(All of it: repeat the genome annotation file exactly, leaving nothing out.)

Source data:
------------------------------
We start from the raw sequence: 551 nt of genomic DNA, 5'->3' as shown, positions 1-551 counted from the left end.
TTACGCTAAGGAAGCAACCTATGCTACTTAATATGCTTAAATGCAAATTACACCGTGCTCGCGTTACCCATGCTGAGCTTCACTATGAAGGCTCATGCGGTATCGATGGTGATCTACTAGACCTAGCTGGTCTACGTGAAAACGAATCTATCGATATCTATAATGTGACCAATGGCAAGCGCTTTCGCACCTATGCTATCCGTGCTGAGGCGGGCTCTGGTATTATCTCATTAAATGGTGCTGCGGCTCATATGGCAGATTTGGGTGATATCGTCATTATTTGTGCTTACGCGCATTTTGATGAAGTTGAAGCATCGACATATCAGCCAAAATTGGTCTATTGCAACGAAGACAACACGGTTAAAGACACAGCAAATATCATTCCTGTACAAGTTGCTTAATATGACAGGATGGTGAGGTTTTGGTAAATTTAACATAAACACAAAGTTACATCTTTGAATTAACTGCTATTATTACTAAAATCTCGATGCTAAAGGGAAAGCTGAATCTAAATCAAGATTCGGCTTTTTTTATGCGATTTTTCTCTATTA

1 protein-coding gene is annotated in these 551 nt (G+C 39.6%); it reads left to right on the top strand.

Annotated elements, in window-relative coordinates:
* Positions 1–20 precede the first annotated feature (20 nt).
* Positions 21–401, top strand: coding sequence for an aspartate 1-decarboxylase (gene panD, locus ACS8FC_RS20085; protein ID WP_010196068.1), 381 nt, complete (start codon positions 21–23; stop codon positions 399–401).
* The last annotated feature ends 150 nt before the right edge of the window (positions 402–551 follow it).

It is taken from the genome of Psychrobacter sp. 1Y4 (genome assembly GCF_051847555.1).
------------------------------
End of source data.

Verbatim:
We start from the raw sequence: 551 nt of genomic DNA, 5'->3' as shown, positions 1-551 counted from the left end.
TTACGCTAAGGAAGCAACCTATGCTACTTAATATGCTTAAATGCAAATTACACCGTGCTCGCGTTACCCATGCTGAGCTTCACTATGAAGGCTCATGCGGTATCGATGGTGATCTACTAGACCTAGCTGGTCTACGTGAAAACGAATCTATCGATATCTATAATGTGACCAATGGCAAGCGCTTTCGCACCTATGCTATCCGTGCTGAGGCGGGCTCTGGTATTATCTCATTAAATGGTGCTGCGGCTCATATGGCAGATTTGGGTGATATCGTCATTATTTGTGCTTACGCGCATTTTGATGAAGTTGAAGCATCGACATATCAGCCAAAATTGGTCTATTGCAACGAAGACAACACGGTTAAAGACACAGCAAATATCATTCCTGTACAAGTTGCTTAATATGACAGGATGGTGAGGTTTTGGTAAATTTAACATAAACACAAAGTTACATCTTTGAATTAACTGCTATTATTACTAAAATCTCGATGCTAAAGGGAAAGCTGAATCTAAATCAAGATTCGGCTTTTTTTATGCGATTTTTCTCTATTA

1 protein-coding gene is annotated in these 551 nt (G+C 39.6%); it reads left to right on the top strand.

Annotated elements, in window-relative coordinates:
* Positions 1–20 precede the first annotated feature (20 nt).
* Positions 21–401, top strand: coding sequence for an aspartate 1-decarboxylase (gene panD, locus ACS8FC_RS20085; protein ID WP_010196068.1), 381 nt, complete (start codon positions 21–23; stop codon positions 399–401).
* The last annotated feature ends 150 nt before the right edge of the window (positions 402–551 follow it).

It is taken from the genome of Psychrobacter sp. 1Y4 (genome assembly GCF_051847555.1).